Every urban area has rats and during autumn and winter you may see them more often as they seek food and shelter.
Here’s how to avoid attracting them to your home and neighbourhood and how to deal with them if they do appear.
Rats breed rapidly. A female rat can breed from three months old and have an average of five litters per year, each with up to 12 young.
Rats carry bacteria that can cause illness in people, such as Leptospirosis (Weil’s disease) which is spread via rat urine in water.
If you find a dead rat, use gloves, a plastic bag covering your hands or a shovel or spade to pick it up, double bag it and place it into your black bin. Always wash your hands with soap and hot water afterwards.
Rats are very adaptable and eat almost anything.
Bag up food waste, put it in your green caddy or pink lidded bin and make sure the lid is secure. These are collected weekly.
Be careful about feeding the birds – rats and mice love scraps and seeds too. Only put small amounts of food on bird tables and remove anything left uneaten. Keep the ground beneath bird feeding points clear of food.
If you have rabbits or other pets outdoors, make sure their food is kept in a securely lidded container. Remove any excess food to avoid attracting rats.
Clear any dog faeces immediately as rats will eat them.
Never drop food waste in the street – always dispose of your rubbish properly.
Rats can get through gaps as small as 12 mm in diameter so check your home, pipes, drains, shed and garage to make sure there are no gaps or cracks where they could get in. Rats are good climbers so check for higher level gaps too.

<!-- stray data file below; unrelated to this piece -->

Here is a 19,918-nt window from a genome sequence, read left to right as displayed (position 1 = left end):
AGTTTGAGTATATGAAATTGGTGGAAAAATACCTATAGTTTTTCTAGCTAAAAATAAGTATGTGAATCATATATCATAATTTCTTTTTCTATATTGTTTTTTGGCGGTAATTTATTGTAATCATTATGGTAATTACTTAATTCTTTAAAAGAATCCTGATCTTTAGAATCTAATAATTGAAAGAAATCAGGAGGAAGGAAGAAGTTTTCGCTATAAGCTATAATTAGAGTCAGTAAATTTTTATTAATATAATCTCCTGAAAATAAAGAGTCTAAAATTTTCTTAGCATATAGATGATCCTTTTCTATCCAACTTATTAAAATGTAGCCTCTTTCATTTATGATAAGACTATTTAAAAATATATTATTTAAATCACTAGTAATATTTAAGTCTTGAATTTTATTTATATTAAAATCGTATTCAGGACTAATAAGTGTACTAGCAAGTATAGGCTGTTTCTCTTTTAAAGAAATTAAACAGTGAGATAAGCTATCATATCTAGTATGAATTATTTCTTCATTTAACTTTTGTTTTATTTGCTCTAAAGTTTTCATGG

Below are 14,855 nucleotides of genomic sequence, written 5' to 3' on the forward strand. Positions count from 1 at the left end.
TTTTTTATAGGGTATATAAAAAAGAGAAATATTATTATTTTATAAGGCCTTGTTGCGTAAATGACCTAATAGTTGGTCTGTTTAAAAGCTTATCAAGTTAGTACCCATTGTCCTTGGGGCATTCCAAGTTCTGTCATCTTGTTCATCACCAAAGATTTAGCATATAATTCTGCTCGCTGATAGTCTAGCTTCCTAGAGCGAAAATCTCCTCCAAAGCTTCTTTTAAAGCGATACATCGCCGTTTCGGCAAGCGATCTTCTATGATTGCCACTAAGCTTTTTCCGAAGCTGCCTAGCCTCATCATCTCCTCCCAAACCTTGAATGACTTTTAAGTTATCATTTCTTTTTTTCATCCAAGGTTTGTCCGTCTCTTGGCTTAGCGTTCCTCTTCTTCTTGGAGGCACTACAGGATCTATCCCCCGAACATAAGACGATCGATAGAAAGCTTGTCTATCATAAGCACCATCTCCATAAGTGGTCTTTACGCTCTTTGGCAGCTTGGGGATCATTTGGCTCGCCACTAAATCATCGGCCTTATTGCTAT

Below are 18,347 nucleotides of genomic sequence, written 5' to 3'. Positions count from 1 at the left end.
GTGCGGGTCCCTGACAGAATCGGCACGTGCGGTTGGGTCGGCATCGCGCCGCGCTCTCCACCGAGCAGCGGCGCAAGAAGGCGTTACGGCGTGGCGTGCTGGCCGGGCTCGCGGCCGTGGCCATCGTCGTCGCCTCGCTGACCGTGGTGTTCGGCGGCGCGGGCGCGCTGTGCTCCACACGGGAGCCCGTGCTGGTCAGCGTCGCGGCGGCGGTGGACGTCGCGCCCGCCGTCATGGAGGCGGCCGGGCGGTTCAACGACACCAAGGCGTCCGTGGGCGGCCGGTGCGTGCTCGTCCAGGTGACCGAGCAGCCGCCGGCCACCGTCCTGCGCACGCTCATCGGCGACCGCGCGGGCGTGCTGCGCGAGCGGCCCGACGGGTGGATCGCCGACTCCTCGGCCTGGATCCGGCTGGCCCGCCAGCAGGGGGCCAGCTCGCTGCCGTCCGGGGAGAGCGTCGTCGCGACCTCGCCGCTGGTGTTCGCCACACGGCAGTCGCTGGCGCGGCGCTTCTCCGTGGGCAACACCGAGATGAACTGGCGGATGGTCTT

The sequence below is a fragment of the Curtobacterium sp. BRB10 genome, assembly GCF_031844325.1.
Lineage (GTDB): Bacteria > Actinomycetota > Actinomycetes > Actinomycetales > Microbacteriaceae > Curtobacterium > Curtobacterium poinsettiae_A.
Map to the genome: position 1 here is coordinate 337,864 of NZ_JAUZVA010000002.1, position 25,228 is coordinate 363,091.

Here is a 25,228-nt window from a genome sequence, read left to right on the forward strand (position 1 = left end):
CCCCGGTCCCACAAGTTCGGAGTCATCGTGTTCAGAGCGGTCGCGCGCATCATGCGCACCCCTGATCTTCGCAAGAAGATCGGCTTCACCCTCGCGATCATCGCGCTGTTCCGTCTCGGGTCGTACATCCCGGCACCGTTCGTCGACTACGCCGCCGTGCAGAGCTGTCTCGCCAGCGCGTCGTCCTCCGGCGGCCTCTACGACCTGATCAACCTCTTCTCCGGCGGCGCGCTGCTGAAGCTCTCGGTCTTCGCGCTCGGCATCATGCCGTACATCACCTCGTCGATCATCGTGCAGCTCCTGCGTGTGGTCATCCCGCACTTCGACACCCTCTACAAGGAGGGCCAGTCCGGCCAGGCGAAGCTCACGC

Check underneath decking, sheds and trampolines to make sure rats aren’t sheltering there.
Keep hedges and bushes well-trimmed and clear of litter so they can’t be used for rat nests. Protect compost heaps with wire mesh to stop rats digging in.
Fresh rat droppings are dark black and shiny and will be concentrated in one area inside or out. Mice droppings are smaller and will be scattered everywhere.
Rats dig their own burrows; an active burrow will have smooth walls with hard packed dirt around the edges.
If you rent from a landlord or housing association, contact your landlord, property management company or housing association.
If you see a rat in public please report it. Salford City Council uses this information for its sewer baiting programme. You can also report overgrown or poorly managed sites where rats are seen regularly. If these are privately owned the council will make the landowner aware.
If you see that shops or businesses are allowing rubbish to accumulate outside their premises, please email EnvironmentalHealth@salford.gov.uk